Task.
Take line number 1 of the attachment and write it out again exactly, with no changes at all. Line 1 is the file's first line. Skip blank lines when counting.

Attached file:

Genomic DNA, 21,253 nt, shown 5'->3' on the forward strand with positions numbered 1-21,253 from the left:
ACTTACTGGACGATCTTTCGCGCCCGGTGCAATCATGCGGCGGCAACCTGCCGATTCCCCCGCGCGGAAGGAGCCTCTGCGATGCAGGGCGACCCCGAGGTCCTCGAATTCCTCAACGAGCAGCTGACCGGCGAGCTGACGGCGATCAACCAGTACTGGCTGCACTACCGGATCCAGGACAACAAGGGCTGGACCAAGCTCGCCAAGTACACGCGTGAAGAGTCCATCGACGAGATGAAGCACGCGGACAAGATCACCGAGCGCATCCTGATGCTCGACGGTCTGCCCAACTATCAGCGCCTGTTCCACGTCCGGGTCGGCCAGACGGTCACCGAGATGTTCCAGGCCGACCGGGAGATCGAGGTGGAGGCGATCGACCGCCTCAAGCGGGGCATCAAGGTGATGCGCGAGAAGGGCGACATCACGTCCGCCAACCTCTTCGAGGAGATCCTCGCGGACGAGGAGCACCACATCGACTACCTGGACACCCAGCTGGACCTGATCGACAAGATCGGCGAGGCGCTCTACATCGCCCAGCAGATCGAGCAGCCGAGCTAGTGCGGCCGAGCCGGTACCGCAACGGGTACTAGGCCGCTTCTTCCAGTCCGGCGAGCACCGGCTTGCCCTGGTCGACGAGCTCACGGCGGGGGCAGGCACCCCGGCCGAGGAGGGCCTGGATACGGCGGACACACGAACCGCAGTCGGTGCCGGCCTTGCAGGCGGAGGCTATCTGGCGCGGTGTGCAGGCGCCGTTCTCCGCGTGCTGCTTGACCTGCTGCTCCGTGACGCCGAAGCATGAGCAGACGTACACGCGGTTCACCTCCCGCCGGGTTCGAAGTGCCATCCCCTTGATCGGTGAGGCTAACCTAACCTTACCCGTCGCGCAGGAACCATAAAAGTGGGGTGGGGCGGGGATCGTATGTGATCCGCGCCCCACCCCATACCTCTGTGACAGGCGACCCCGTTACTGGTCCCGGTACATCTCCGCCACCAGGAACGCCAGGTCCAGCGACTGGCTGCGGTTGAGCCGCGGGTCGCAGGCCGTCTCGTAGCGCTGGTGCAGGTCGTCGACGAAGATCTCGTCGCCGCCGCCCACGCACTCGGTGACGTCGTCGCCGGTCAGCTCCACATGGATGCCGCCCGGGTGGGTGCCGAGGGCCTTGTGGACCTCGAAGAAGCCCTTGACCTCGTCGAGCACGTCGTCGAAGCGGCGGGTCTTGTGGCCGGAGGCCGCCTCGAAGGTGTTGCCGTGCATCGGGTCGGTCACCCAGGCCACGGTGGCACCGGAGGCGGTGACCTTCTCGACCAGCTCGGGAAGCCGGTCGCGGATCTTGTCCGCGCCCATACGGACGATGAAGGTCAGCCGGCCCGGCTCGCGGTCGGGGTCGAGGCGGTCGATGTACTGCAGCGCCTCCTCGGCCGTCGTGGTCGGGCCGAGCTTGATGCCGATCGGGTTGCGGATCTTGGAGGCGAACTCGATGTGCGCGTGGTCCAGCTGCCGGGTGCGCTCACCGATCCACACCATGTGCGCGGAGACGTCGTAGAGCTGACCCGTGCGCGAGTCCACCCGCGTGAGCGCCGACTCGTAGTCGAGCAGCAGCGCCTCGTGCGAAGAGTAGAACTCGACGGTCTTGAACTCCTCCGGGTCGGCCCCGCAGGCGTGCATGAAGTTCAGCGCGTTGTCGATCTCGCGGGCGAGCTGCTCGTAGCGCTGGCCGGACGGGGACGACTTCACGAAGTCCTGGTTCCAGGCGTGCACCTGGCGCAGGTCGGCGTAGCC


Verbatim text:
Genomic DNA, 21,253 nt, shown 5'->3' on the forward strand with positions numbered 1-21,253 from the left: